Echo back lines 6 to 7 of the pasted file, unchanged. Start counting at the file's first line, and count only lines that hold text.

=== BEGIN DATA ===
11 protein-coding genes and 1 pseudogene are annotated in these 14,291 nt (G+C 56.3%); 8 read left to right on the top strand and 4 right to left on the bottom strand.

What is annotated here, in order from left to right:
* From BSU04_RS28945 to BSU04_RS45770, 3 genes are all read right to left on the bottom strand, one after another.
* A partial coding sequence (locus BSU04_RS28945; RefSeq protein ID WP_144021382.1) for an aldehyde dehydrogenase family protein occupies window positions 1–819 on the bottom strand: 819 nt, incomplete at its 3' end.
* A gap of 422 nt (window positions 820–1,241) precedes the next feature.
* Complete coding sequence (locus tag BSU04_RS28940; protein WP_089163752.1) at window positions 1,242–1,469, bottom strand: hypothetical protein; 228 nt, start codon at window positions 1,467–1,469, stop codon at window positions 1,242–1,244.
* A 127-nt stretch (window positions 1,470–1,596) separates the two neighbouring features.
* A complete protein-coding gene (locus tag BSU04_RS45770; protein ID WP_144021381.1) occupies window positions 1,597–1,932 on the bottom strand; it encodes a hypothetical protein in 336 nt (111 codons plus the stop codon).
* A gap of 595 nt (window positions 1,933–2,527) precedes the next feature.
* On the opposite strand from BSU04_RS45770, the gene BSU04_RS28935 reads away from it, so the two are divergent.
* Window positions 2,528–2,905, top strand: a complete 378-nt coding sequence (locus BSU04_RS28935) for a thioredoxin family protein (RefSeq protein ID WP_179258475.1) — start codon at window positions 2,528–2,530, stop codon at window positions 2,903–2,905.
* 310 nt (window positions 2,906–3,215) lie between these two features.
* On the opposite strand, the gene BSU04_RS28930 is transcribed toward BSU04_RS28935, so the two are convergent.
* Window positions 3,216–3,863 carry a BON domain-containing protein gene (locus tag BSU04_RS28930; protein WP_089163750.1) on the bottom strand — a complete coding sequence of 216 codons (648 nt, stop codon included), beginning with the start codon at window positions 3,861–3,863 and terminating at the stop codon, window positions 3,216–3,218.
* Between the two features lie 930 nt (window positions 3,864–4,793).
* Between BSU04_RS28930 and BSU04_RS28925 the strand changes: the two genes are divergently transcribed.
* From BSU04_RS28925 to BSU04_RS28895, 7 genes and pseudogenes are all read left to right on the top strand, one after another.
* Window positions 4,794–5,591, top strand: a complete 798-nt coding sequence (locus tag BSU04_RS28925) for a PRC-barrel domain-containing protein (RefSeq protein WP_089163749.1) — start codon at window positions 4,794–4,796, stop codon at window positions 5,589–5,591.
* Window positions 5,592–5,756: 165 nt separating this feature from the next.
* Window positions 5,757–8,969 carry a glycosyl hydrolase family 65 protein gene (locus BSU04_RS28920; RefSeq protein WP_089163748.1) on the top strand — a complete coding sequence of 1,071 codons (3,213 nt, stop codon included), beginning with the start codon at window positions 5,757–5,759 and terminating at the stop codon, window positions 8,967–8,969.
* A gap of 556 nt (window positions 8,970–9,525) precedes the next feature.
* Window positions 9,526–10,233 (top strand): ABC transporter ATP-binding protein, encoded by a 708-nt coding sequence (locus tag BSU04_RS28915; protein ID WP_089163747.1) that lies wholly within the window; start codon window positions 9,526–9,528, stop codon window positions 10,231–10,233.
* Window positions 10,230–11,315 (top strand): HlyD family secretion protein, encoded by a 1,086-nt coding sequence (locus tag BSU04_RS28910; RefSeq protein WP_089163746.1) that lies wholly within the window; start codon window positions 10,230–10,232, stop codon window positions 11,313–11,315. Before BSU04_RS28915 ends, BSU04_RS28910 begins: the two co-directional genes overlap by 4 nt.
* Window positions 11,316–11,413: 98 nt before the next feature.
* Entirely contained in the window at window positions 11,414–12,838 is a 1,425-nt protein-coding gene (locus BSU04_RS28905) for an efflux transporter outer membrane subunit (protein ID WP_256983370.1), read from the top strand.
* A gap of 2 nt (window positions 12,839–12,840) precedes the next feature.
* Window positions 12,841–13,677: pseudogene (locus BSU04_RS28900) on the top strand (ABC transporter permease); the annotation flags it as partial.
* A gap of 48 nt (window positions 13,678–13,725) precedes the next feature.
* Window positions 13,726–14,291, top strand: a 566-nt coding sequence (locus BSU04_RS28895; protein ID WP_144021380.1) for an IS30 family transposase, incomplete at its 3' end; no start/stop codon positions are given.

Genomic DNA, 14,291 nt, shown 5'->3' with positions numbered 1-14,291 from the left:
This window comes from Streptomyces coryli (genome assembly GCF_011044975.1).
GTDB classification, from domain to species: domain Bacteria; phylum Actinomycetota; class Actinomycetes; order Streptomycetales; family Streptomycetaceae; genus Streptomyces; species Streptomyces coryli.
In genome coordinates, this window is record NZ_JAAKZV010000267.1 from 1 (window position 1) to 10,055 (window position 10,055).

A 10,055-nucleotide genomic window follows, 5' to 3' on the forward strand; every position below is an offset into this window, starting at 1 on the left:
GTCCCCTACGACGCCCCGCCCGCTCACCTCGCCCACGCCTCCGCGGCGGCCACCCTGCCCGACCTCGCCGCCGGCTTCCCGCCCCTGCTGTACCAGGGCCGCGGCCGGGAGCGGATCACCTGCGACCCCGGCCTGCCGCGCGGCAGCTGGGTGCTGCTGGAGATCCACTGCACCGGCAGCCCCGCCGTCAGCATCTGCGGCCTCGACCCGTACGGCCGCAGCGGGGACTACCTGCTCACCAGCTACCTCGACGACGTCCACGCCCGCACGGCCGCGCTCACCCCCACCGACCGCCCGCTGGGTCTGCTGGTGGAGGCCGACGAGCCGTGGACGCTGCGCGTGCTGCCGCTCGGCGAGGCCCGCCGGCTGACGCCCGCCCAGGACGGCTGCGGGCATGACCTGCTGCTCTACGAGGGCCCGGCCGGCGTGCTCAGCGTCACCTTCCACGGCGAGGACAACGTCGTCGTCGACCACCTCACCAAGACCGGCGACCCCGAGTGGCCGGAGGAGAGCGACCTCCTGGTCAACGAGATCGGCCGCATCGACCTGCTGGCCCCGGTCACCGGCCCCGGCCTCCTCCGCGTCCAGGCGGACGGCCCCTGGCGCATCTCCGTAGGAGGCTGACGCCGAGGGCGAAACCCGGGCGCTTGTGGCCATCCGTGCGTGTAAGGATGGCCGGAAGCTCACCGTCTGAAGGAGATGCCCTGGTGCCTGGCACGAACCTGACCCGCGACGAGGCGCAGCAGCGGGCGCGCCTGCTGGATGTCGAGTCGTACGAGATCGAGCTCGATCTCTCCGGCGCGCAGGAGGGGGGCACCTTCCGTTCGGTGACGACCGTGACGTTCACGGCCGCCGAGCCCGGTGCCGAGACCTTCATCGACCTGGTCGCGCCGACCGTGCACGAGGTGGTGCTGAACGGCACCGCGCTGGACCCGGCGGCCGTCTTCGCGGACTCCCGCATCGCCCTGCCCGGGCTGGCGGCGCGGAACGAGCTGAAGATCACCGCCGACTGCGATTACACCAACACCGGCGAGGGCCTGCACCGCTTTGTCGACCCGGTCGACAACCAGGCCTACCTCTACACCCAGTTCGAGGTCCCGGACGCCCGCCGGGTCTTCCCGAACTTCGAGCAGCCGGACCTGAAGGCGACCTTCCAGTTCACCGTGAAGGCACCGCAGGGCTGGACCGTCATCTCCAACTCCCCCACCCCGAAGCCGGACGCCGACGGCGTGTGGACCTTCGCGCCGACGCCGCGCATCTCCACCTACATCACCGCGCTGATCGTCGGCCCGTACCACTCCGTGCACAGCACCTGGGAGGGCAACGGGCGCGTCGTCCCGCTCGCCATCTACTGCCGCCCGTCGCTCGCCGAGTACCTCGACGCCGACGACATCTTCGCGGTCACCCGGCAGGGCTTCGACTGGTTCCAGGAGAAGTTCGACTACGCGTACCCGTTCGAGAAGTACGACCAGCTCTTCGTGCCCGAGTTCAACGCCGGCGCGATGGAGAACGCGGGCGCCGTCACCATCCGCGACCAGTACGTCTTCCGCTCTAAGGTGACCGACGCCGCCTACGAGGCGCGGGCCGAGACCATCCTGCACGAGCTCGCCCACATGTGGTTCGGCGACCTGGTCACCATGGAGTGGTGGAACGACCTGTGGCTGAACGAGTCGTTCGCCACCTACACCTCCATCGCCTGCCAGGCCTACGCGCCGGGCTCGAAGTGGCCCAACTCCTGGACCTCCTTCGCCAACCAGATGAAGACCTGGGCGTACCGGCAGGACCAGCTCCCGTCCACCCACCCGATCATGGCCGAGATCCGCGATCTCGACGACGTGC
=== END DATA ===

* Complete coding sequence (locus tag BSU04_RS28940; protein WP_089163752.1) at window positions 1,242–1,469, bottom strand: hypothetical protein; 228 nt, start codon at window positions 1,467–1,469, stop codon at window positions 1,242–1,244.
* A 127-nt stretch (window positions 1,470–1,596) separates the two neighbouring features.